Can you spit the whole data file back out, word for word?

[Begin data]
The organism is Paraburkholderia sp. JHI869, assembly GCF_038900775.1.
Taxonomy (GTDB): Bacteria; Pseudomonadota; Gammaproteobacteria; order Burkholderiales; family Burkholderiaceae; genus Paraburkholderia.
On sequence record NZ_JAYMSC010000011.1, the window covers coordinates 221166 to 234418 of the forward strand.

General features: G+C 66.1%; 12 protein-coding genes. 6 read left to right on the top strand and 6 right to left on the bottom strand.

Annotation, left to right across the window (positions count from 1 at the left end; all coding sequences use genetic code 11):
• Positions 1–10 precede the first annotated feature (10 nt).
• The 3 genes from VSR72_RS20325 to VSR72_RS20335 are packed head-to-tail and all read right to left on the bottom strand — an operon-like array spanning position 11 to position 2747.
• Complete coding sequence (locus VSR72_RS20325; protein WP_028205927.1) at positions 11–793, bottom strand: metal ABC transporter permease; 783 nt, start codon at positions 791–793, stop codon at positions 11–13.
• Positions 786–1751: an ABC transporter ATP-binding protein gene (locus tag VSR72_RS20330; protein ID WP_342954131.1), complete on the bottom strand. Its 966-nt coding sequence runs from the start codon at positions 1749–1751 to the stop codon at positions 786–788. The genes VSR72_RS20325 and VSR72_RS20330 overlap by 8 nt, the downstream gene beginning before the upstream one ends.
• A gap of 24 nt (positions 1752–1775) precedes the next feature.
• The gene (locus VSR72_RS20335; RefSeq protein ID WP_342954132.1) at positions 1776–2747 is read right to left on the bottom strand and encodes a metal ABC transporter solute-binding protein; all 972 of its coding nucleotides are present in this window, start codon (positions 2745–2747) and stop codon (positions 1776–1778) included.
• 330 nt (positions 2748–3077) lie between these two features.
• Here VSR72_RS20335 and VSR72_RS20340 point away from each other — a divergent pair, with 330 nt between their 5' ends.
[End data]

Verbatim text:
The organism is Paraburkholderia sp. JHI869, assembly GCF_038900775.1.
Taxonomy (GTDB): Bacteria; Pseudomonadota; Gammaproteobacteria; order Burkholderiales; family Burkholderiaceae; genus Paraburkholderia.
On sequence record NZ_JAYMSC010000011.1, the window covers coordinates 221166 to 234418 of the forward strand.

General features: G+C 66.1%; 12 protein-coding genes. 6 read left to right on the top strand and 6 right to left on the bottom strand.

Annotation, left to right across the window (positions count from 1 at the left end; all coding sequences use genetic code 11):
• Positions 1–10 precede the first annotated feature (10 nt).
• The 3 genes from VSR72_RS20325 to VSR72_RS20335 are packed head-to-tail and all read right to left on the bottom strand — an operon-like array spanning position 11 to position 2747.
• Complete coding sequence (locus VSR72_RS20325; protein WP_028205927.1) at positions 11–793, bottom strand: metal ABC transporter permease; 783 nt, start codon at positions 791–793, stop codon at positions 11–13.
• Positions 786–1751: an ABC transporter ATP-binding protein gene (locus tag VSR72_RS20330; protein ID WP_342954131.1), complete on the bottom strand. Its 966-nt coding sequence runs from the start codon at positions 1749–1751 to the stop codon at positions 786–788. The genes VSR72_RS20325 and VSR72_RS20330 overlap by 8 nt, the downstream gene beginning before the upstream one ends.
• A gap of 24 nt (positions 1752–1775) precedes the next feature.
• The gene (locus VSR72_RS20335; RefSeq protein ID WP_342954132.1) at positions 1776–2747 is read right to left on the bottom strand and encodes a metal ABC transporter solute-binding protein; all 972 of its coding nucleotides are present in this window, start codon (positions 2745–2747) and stop codon (positions 1776–1778) included.
• 330 nt (positions 2748–3077) lie between these two features.
• Here VSR72_RS20335 and VSR72_RS20340 point away from each other — a divergent pair, with 330 nt between their 5' ends.